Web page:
2. A process for recrystallizing the high explosives HMX and RDX in accordance with claim 1, in which the chosen solvent is.gamma.-butyrolactone.
3. A process for recrystallizing the high explosives HMX and RDX in accordance with claim 1, in which the degree of saturation of the lactone-explosive solution, is changed by lowering the temperature.
4. A process for recrystallization of the high explosives HMX and RDX in accordance with claim 3, in which the temperature of the lactone is raised to 110.degree.-120.degree. C. under reduced pressure in order to dissolve the starting explosive crystals and possibly to distill off water and acetic acid, which contaminated the crude explosive, and then to lower the temperature to +20.degree. C.--10.degree. C.
5. A process for recrystallization of the high explosives HMX and RDX in accordance with claim 1, in which the degree of saturation of the lactone-explosive solution is changed by precipitation with water.
6. A process for recrystallization of the high explosives HMX and RDX in accordance with claim 1, in which the lactone used as the solvent for the recrystallization is recirculated to dissolve more explosive until it has absorbed 8-10% acetic acid from the crude explosive, or has acquired too much water, and after that is repurified by distillation of the acetic acid and water.
7. A process in accordance with claim 1, wherein the crystallization of the explosive is induced by seeding according to standard methods.
8. A process for recrystallizing the high explosives HMX and RDX in accordance with claim 2, in which the degree of saturation of the lactone-explosive solution is changed by lowering the temperature.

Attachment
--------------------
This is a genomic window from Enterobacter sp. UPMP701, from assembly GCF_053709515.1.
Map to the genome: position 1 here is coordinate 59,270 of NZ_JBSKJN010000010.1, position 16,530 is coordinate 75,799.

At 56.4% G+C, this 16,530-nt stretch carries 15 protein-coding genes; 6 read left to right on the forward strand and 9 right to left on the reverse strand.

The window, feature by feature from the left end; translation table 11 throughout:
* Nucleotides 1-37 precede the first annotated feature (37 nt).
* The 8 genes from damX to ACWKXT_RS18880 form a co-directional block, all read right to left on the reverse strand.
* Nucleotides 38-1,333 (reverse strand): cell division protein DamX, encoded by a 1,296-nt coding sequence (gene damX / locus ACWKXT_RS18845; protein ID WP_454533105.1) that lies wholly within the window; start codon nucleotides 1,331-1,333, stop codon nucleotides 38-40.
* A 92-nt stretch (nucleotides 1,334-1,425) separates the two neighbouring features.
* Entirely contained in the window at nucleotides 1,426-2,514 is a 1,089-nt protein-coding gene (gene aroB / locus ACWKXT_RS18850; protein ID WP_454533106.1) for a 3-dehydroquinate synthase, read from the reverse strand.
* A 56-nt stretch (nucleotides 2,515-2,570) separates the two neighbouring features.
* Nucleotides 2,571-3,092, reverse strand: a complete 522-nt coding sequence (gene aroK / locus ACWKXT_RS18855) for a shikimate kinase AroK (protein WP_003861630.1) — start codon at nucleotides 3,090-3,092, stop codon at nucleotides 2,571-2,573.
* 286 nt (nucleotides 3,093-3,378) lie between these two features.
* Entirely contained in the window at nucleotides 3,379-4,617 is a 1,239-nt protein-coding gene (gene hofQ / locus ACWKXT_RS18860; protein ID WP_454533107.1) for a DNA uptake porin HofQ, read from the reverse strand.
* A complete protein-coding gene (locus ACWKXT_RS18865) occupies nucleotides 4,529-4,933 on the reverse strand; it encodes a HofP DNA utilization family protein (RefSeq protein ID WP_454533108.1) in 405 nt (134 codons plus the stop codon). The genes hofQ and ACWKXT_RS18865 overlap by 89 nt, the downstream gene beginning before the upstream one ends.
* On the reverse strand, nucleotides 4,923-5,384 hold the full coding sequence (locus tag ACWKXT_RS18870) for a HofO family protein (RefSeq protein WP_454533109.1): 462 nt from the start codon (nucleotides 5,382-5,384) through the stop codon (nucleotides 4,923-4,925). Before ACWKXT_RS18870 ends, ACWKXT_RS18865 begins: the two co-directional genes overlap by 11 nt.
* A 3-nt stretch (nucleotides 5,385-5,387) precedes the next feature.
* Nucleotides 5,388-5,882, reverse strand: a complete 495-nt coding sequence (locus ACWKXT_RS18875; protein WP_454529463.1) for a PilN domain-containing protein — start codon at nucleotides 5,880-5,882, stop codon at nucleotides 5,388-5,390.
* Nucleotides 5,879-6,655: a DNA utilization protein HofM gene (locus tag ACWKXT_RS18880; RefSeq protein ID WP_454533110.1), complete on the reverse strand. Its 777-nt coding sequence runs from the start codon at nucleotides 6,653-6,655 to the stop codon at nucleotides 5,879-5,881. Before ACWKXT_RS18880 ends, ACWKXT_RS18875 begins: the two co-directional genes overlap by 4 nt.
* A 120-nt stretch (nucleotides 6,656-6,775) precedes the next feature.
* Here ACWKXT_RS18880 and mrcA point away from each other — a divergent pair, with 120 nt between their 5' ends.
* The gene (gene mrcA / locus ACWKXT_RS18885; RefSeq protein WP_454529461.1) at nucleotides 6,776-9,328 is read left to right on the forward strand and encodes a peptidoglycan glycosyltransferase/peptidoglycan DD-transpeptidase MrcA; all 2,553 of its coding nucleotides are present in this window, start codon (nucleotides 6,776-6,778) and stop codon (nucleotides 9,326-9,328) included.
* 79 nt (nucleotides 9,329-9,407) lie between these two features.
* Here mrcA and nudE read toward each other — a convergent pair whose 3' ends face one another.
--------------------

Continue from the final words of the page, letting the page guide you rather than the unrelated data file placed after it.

9. A process for recrystallization of the high explosives HMX and RDX in accordance with claim 8, in which the temperature of the lactone is raised to 110.degree.-120.degree. C. under reduced pressure in order to dissolve the starting explosive crystals and then to lower the temperature to +20.degree. C.--10.degree. C.
10. The process of claim 1 wherein said lactone is selected from the group of.gamma.-butyrolactone,.gamma.-valerolactone,.delta.-valerolactone, and.epsilon.-caprolactone.
|2434230||June 1948||Schiessler et al.|
|2959587||November 1960||Johnson et al.|
- I&EC Product Research and Development 4, 1965 by George, et al., "Solvates of Octahydro-1,3,5,7-tetranitro-1,3,5,7-tetrazocine (HMX)", pp. 209-214.
Filed: Mar 26, 1985
Date of Patent: Jan 20, 1987
Assignee: Aktiebolaget Bofors (Bofors)
Inventors: Leif Svensson (Karlskoga), Jan-Olof Nyqvist (Karlskoga), Lars Westling (Stengungssund)
Primary Examiner: Richard L. Raymond
Assistant Examiner: D. B. Springer
Law Firm: Pollock, Vande Sande & Priddy
Application Number: 6/716,066
International Classification: C07D25159; C07D22502;